Thursday, March 05, 2015

Letter to the Editor on 3/4/15, My Response

A Letter to the Editor was published in the Maryland Independent on March 4, 2015 directly naming me.  My response to that letter has been submitted for publication, and can be found below.

I suspect I’m like most people. I don’t like paying taxes. I complain about them. I worry where I’m going to get the money to pay my taxes. And, in the end, I figure it out and pay. Then I enjoy the amenities my taxes provide – an excellent school system, roads, libraries, snow removal, water and sewer, police, fire, emergency medical services and more.

In a recent letter to the editor, a writer took me to task for making an offhanded remark on social media about my property tax increase and my lack of continued eligibility for a homeowner’s tax credit. He called me out as a member of the Board of Education who advocates for the needs of the school system, but used my personal situation along with assumption and misinformation to make his points. I would like to respond to that March 4 letter to the editor.

Shortly after becoming a divorced mother of four, I researched all programs that I might qualify for to help me maintain a stable home for my children. I qualified for the Homeowner’s Tax Credit, which I was able to take advantage of for two years. I would encourage anyone going through a time of financial hardship to do the same. It helped me keep my home.

The writer correctly points out that I volunteered as a member of the county’s School Adequate Public Facilities Program and Funding Review Committee. The committee worked to research possible revenue sources for the commissioners to consider for future school construction, renovations and school operating costs. At the end of a yearlong, laborious process, the committee provided the commissioners a recommendation listing feasible revenue streams to consider.  If by serving on this committee and completing the work required makes me in favor of increased taxes, I am guilty as charged.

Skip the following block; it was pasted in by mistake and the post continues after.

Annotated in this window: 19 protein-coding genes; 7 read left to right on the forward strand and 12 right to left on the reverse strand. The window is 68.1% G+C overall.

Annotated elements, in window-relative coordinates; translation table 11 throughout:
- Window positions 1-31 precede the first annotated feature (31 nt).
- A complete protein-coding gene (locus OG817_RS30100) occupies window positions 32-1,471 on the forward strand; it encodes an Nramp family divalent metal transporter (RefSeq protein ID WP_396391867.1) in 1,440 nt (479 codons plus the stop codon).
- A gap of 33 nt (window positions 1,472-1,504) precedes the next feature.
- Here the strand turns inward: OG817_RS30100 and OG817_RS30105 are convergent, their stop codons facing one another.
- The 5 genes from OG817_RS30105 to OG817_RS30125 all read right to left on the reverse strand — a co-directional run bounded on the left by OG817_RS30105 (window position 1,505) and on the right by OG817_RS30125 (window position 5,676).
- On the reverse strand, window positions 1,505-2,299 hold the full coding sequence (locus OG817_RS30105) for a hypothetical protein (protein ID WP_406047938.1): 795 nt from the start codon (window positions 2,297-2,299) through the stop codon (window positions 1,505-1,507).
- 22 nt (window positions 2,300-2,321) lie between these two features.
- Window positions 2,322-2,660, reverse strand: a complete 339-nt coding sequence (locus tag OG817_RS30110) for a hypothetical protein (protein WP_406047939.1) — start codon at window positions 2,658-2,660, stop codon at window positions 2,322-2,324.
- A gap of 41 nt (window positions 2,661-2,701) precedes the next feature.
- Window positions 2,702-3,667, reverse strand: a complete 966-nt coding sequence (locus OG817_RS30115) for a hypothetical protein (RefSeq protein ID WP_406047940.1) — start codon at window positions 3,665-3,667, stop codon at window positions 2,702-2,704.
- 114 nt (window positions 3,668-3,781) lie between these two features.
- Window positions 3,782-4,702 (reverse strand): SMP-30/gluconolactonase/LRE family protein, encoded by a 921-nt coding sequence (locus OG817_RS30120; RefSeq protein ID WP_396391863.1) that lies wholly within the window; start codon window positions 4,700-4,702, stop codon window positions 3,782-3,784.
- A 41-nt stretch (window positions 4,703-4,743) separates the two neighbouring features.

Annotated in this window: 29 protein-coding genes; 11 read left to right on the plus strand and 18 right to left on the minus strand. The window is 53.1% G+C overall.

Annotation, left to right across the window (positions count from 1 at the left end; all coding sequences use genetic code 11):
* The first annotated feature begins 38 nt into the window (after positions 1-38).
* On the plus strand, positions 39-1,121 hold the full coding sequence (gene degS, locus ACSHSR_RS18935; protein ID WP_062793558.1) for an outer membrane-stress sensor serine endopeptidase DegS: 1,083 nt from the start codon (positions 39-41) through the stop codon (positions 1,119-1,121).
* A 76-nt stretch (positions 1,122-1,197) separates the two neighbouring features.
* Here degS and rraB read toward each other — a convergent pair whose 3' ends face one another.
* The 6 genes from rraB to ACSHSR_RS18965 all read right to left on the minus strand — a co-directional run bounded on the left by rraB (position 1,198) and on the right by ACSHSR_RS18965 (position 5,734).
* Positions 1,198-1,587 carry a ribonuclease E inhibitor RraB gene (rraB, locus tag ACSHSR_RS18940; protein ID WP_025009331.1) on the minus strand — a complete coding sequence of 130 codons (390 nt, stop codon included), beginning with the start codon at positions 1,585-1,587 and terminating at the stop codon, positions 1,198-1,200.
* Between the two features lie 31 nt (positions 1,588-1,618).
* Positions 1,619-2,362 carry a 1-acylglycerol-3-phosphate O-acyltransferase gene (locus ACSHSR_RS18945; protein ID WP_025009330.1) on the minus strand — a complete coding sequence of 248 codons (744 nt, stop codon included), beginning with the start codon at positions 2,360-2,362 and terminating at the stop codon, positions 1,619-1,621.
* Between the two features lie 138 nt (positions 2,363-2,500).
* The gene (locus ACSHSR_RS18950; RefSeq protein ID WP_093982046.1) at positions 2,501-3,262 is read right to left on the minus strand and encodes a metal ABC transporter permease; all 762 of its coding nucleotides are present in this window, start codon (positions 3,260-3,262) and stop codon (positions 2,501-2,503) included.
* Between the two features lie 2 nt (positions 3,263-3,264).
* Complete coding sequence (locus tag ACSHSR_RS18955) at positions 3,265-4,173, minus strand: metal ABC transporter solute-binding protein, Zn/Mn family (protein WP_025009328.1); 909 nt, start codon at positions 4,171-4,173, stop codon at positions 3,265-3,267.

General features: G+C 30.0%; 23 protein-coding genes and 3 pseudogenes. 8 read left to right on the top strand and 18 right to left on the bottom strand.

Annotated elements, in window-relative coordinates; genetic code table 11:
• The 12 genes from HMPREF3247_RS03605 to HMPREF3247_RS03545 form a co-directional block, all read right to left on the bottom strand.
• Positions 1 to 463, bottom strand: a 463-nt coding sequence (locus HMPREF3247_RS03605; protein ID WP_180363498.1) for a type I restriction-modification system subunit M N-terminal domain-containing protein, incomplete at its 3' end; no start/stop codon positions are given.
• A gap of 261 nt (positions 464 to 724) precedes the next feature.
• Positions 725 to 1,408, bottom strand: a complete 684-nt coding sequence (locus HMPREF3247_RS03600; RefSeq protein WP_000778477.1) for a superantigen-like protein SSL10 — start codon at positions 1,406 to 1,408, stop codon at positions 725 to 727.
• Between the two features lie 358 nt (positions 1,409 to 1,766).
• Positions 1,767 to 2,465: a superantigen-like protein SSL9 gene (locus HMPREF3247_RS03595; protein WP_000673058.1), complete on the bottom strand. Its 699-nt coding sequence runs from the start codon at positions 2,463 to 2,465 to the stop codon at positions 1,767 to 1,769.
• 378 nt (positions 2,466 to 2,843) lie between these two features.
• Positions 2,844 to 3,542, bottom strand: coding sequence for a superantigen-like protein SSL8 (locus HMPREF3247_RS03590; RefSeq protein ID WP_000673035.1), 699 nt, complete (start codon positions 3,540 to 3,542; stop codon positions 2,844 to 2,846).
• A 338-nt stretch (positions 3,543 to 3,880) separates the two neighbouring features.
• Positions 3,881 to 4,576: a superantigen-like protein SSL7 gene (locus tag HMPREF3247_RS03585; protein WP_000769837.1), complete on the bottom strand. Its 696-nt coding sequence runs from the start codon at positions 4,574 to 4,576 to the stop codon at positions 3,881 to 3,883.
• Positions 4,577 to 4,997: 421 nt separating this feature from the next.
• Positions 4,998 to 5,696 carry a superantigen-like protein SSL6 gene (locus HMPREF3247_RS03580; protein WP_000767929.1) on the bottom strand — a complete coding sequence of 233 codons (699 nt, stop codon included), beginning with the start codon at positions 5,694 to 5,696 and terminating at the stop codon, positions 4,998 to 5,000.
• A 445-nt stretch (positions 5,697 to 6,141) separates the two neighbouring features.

The writer also states that as a member of the elected school board in 2014, I demanded the commissioners use $6 million of Development Rights and Responsibilities Agreement (DRRA) funds to construct a pool at the new St. Charles High School. The video of the joint Board/Commissioners meeting does not support the writer’s claim. The video shows Board of Education member Donald Wade requesting, not demanding, the county commissioners to fund the pool. The county commissioners agreed and determined the funding source for the pool, which will be used by Charles County Public Schools students and the entire community.

The writer refers to a robo call to parents and staff about the lack of funding provided by the commissioners for this year’s school budget and possible cuts that might need to be made as a result. What we communicated was fact, not fiction.  As a result of the unfunded budget, the school system implemented cost saving measures that would not affect the classroom such as eliminating after-school activity buses. 

The writer goes on to imply that the school board is fighting to increase taxes, which is not true. The Board of Education is not a funding authority; our mission is to provide direction and educational policy for the school system.

Finally, the writer states the school system is sitting on $18 million dollars in unallocated fund balance, but he should have read the report rather than assuming what it said. The $18 million fund balance is a cumulative amount from the last five years and a direct result of management decisions to not fund OPEB and not proceed with maintenance projects and technology replacements. This was done at the direction of the county commissioners and the Board of Education. While seeking state approval for St. Charles High School, the county needed to provide assurances that operating costs for the new school would be funded.  The FY2014 fund balance contains designated funds and will be allocated as follows: health insurance reserve (selfinsurance 7.5 percent of claims) $2.9 million; contingency reserve (1 percent of annual operating budget) $3.6 million (approximately equal to the FY2015 fund balance requirement in the revenue portion of the budget); and a capital maintenance/technology reserve of 12.3 million.

In closing, everyone has an opinion and it’s great that we live in a country where we can voice these opinions.  However, we must be careful when voicing our opinions that we do not present them as facts.

No comments: